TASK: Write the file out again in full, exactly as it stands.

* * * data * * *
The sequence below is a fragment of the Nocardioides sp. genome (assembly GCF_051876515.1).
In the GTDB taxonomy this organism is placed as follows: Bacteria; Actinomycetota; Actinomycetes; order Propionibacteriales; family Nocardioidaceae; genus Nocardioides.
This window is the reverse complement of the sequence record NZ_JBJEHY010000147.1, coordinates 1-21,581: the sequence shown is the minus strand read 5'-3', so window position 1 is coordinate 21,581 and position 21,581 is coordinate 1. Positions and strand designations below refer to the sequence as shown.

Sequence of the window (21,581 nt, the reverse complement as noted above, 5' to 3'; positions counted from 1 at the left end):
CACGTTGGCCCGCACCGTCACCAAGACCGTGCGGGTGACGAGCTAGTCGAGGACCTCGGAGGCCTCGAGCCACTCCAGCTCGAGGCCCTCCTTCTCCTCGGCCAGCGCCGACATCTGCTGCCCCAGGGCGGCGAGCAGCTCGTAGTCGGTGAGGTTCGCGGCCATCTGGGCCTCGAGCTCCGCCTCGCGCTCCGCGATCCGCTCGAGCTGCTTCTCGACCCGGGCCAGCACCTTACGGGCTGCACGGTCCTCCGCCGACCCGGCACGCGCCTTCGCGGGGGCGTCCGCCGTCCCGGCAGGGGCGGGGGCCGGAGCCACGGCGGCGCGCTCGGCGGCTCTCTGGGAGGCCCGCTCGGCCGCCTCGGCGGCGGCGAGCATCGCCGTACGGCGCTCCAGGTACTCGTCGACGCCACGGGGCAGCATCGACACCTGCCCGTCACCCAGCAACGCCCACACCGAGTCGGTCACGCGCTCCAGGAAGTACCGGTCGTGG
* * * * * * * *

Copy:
The sequence below is a fragment of the Nocardioides sp. genome (assembly GCF_051876515.1).
In the GTDB taxonomy this organism is placed as follows: Bacteria; Actinomycetota; Actinomycetes; order Propionibacteriales; family Nocardioidaceae; genus Nocardioides.
This window is the reverse complement of the sequence record NZ_JBJEHY010000147.1, coordinates 1-21,581: the sequence shown is the minus strand read 5'-3', so window position 1 is coordinate 21,581 and position 21,581 is coordinate 1. Positions and strand designations below refer to the sequence as shown.

Sequence of the window (21,581 nt, the reverse complement as noted above, 5' to 3'; positions counted from 1 at the left end):
CACGTTGGCCCGCACCGTCACCAAGACCGTGCGGGTGACGAGCTAGTCGAGGACCTCGGAGGCCTCGAGCCACTCCAGCTCGAGGCCCTCCTTCTCCTCGGCCAGCGCCGACATCTGCTGCCCCAGGGCGGCGAGCAGCTCGTAGTCGGTGAGGTTCGCGGCCATCTGGGCCTCGAGCTCCGCCTCGCGCTCCGCGATCCGCTCGAGCTGCTTCTCGACCCGGGCCAGCACCTTACGGGCTGCACGGTCCTCCGCCGACCCGGCACGCGCCTTCGCGGGGGCGTCCGCCGTCCCGGCAGGGGCGGGGGCCGGAGCCACGGCGGCGCGCTCGGCGGCTCTCTGGGAGGCCCGCTCGGCCGCCTCGGCGGCGGCGAGCATCGCCGTACGGCGCTCCAGGTACTCGTCGACGCCACGGGGCAGCATCGACACCTGCCCGTCACCCAGCAACGCCCACACCGAGTCGGTCACGCGCTCCAGGAAGTACCGGTCGTGG